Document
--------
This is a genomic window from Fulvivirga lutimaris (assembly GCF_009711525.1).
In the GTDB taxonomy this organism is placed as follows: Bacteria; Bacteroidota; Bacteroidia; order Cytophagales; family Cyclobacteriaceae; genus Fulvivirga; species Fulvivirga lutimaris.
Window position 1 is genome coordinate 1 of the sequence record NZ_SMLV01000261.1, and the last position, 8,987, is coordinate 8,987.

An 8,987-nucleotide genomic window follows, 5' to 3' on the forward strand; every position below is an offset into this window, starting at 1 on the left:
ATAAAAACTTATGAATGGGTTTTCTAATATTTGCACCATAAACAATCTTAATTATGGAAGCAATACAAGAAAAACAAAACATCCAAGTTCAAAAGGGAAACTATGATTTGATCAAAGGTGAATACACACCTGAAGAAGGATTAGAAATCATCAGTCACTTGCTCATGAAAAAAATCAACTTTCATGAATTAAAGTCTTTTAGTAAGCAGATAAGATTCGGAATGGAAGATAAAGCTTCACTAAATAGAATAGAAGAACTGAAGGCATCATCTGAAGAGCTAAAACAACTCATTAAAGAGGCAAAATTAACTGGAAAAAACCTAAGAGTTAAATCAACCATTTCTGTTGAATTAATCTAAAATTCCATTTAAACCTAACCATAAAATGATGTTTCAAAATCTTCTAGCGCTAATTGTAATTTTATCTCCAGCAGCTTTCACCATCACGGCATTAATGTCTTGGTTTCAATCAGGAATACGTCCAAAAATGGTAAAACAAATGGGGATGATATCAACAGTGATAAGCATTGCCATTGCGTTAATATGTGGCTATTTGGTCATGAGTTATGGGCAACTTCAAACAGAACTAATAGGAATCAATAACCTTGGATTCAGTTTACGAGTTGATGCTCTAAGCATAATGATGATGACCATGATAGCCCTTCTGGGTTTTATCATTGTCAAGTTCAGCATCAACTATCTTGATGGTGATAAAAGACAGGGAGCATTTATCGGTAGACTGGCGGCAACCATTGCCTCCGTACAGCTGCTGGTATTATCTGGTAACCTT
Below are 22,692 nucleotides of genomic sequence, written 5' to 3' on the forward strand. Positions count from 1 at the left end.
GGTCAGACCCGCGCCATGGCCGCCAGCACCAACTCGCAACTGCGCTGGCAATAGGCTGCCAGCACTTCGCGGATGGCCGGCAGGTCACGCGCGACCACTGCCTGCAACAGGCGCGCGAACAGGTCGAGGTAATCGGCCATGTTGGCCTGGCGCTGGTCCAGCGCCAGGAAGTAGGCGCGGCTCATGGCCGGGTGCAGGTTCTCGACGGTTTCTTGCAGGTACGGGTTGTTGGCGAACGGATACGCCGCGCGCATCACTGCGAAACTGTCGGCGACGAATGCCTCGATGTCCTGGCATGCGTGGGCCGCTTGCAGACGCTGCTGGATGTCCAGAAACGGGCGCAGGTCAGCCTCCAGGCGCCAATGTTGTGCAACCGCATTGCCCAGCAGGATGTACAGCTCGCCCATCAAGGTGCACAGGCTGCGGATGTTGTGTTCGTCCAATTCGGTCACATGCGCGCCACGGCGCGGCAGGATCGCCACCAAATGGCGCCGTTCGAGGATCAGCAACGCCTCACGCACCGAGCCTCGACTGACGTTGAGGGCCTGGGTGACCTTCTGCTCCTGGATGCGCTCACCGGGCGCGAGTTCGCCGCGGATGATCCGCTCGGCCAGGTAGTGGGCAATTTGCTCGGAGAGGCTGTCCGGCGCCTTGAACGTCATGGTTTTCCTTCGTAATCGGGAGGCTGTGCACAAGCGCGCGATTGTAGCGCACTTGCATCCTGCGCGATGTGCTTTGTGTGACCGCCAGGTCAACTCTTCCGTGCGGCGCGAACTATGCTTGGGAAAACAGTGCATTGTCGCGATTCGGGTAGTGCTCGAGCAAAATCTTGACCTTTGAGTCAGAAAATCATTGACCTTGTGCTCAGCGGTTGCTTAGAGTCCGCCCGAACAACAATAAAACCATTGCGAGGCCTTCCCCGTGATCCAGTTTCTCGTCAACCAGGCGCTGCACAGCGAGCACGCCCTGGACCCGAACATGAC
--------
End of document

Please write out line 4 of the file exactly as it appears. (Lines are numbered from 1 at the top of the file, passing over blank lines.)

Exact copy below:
An 8,987-nucleotide genomic window follows, 5' to 3' on the forward strand; every position below is an offset into this window, starting at 1 on the left: